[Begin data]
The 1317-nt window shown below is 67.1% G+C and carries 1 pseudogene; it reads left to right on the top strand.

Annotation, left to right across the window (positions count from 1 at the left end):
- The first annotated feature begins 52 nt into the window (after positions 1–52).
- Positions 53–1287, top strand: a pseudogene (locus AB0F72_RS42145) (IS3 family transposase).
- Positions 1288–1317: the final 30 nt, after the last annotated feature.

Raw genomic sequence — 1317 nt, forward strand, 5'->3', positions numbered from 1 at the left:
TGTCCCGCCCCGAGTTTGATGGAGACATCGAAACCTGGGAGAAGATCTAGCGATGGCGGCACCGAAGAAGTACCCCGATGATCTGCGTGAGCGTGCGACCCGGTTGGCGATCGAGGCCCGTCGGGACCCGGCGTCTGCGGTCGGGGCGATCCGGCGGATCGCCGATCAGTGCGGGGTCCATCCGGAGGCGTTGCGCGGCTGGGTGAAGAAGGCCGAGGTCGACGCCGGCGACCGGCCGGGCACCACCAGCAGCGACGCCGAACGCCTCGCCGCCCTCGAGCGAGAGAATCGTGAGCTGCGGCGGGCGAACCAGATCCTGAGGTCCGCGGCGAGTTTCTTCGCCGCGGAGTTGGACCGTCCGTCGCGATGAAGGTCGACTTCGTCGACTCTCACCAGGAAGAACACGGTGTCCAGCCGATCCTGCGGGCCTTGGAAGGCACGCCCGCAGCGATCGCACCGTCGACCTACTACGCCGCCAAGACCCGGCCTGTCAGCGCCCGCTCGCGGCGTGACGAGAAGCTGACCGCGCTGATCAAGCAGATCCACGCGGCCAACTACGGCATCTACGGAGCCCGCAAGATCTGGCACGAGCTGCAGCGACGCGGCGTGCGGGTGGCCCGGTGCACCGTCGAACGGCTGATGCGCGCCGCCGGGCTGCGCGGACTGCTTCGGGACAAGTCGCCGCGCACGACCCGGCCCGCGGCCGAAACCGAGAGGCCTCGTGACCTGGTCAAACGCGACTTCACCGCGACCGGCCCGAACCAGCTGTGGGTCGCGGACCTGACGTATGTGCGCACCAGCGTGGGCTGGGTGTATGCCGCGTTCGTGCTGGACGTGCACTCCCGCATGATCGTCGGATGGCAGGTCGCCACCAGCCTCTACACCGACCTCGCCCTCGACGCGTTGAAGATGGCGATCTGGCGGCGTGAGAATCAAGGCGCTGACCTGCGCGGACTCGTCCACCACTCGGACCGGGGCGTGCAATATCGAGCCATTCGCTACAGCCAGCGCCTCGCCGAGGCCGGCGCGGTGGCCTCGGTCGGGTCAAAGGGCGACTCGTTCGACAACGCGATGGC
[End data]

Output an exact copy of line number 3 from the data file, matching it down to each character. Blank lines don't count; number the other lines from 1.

- The first annotated feature begins 52 nt into the window (after positions 1–52).